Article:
We're going to review defense mechanisms.
And first, it's important to be familiar with some of the behavior theorists
who gave rise to our thinking about defense mechanisms.
Behavior theory, when we think about that, we often think of Sigmund Freud.
He believes that behaviors result from unconscious mental processes
including defense mechanisms and conflicts between one's ego id, super ego and external reality.
We'll talk a little bit more about Freud now. So, who was he?
Well, he's an Austrian born neurologist, considered the founder of Psychoanalysis.
And he developed both topographic and structural theories of the mind,
which will review in more details soon. Some other theorists you might wanna be familiar with
include Melanie Klein. She was an Austrian-British psychoanalyst,
she's known for her work in child psychology and also psychoanalysis.
She's a leader in object relations theory. Melanie Klein developed a psyche in relation...
believed that people develop the psyche in relation to others in the environment during their childhood.
So what is the psyche? You might ask. It's the totality of the conscious and unconscious mind.
The first object Klein hypothesized in someone is usually an internalized image
of their mother, or maybe whoever that primary care giver was when someone was an infant.
Heinz Kohut is an Austrian-American, he practiced psychoanalysis and he's best to known
for his development of self-psychology. So, self-psychology means that,
Kohut hypothesized an individual has a three-part self.
And we can only develop when the needs of one's self states including one's sense of worth,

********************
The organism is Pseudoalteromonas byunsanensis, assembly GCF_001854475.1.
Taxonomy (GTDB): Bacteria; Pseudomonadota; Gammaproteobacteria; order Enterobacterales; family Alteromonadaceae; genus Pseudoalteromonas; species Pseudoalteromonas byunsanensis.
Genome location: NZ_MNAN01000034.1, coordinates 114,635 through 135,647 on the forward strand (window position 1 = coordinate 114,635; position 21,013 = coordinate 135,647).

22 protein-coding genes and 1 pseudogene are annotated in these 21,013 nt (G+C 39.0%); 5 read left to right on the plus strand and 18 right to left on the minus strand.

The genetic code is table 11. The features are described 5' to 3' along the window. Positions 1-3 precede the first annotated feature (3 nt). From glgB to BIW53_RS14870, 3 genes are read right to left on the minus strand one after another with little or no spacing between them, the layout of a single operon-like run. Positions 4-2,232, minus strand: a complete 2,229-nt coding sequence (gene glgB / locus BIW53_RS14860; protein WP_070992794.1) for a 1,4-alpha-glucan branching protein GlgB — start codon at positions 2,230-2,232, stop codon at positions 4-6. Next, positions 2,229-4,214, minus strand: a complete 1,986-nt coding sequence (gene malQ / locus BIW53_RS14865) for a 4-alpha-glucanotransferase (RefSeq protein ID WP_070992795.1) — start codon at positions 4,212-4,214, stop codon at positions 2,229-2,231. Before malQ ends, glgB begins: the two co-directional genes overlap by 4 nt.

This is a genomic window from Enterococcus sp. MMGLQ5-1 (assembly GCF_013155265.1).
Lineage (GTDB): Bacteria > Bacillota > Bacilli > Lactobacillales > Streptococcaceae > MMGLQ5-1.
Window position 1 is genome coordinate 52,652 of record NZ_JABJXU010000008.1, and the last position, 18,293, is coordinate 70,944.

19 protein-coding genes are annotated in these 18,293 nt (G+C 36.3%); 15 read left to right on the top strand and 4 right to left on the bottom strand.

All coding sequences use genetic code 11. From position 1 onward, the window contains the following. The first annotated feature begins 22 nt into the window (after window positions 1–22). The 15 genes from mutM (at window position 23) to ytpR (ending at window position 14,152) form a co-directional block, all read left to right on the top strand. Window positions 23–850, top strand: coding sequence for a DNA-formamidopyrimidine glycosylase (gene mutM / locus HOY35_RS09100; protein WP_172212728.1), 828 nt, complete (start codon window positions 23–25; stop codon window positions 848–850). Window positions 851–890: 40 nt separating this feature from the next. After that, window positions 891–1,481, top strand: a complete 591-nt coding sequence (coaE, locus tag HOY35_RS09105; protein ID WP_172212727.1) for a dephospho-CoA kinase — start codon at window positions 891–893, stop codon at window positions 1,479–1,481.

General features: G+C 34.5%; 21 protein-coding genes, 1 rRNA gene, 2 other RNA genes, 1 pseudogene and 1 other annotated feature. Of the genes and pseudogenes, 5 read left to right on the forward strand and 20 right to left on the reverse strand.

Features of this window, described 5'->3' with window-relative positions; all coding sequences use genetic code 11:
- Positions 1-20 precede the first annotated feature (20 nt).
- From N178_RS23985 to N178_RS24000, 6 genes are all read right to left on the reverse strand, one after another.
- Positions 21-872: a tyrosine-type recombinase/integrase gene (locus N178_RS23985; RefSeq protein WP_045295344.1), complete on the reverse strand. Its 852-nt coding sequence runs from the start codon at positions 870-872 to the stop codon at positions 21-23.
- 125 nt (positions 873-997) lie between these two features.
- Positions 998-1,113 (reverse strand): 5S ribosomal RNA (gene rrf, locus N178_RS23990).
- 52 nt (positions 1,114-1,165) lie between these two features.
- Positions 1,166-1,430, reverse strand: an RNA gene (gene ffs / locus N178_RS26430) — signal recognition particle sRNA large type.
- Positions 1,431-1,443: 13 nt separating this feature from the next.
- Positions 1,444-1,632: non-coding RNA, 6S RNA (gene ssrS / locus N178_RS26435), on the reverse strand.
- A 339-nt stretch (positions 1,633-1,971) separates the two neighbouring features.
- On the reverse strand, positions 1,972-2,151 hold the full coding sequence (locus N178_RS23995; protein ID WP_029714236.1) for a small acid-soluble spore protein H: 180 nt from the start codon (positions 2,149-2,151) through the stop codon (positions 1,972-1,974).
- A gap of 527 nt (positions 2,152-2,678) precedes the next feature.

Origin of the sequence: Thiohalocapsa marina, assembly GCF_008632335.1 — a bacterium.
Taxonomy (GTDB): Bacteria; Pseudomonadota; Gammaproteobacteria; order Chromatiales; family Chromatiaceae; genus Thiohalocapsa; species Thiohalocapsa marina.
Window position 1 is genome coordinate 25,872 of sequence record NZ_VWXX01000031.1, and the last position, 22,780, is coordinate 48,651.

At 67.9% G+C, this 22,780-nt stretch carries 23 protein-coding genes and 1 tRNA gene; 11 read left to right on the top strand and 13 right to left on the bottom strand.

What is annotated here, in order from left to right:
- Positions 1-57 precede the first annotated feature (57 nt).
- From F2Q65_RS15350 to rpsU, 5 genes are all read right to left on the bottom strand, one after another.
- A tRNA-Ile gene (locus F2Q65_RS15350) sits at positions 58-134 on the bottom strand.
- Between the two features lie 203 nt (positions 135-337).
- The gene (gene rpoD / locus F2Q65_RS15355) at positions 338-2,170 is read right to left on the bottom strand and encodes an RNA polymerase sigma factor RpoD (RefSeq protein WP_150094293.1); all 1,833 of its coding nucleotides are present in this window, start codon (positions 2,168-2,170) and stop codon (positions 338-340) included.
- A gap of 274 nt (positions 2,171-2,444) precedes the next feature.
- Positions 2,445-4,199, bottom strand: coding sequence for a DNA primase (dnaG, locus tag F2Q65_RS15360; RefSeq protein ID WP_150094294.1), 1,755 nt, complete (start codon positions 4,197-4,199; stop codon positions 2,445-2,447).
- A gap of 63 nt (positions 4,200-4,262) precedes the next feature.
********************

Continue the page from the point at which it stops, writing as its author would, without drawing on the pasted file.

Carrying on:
well being are met within relationships to others. Margaret Mahler is a Hungarian physician,
who later gained interest in psychiatry. She became a psychoanalyst and she was interested
in the ''self'' of children and developed the separation individuation theory of child development.
We're gonna review a little bit more about Freud and what he thought.
So, Freud's theory of the mind, he believed that thoughts that are out of one's awareness
are repressed thoughts or part of our unconscious process.
Further more he believed that the preconscious includes memories or thoughts
that are just below the surface but can with effort be brought into reality,
or into the conscious which is ones current thoughts that are completely in our own awareness.
The primary process thinking or part of the unconscious is primitive
and involves pleasure seeking urges with no regard to logic or time.
And it's prominent in children and those with psychotic disorders.
According to Freud's structural theory of the mind, we all have an id, ego, and a superego.
So the id is really our unconscious state, while the ego is our conscious self-awareness state.
And the superego is similar to that preconscious, it really balances out the id and the ego.
Again, the unconscious is out of our awareness and can actually include sexual
and aggressive urges whereas the ego is the mediator between the id and the external environment.
The ego's job is to develop gratifying interpersonal relationships.
It relies on defenses to achieve this and to control our most primitive urges.
And the superego of course is that moral conscience that we all have.
Problems with reality testing often occur in psychotic individuals.
Defense mechanisms are used by the ego to protect oneself and relieve anxiety
by keeping conflicts out of our awareness. And the unconscious processes that are normal
and healthy when used in moderation, also define our defense mechanisms.
There are several different groups of defense mechanisms. We categorized them as mature,
neurotic, and immature. We'll go on to talk about examples of these in more detail
in a later lecture. For now, maybe you could start thinking about what types of defenses
would you define as mature, neurotic, or immature. For now, that concludes our discussion
of some of the theorists behind defense mechanisms. You've now heard of some
of the most important contributors to the field of psychiatry and a little bit about
what they offered to our field and how we can better understand defenses
according to their different theories.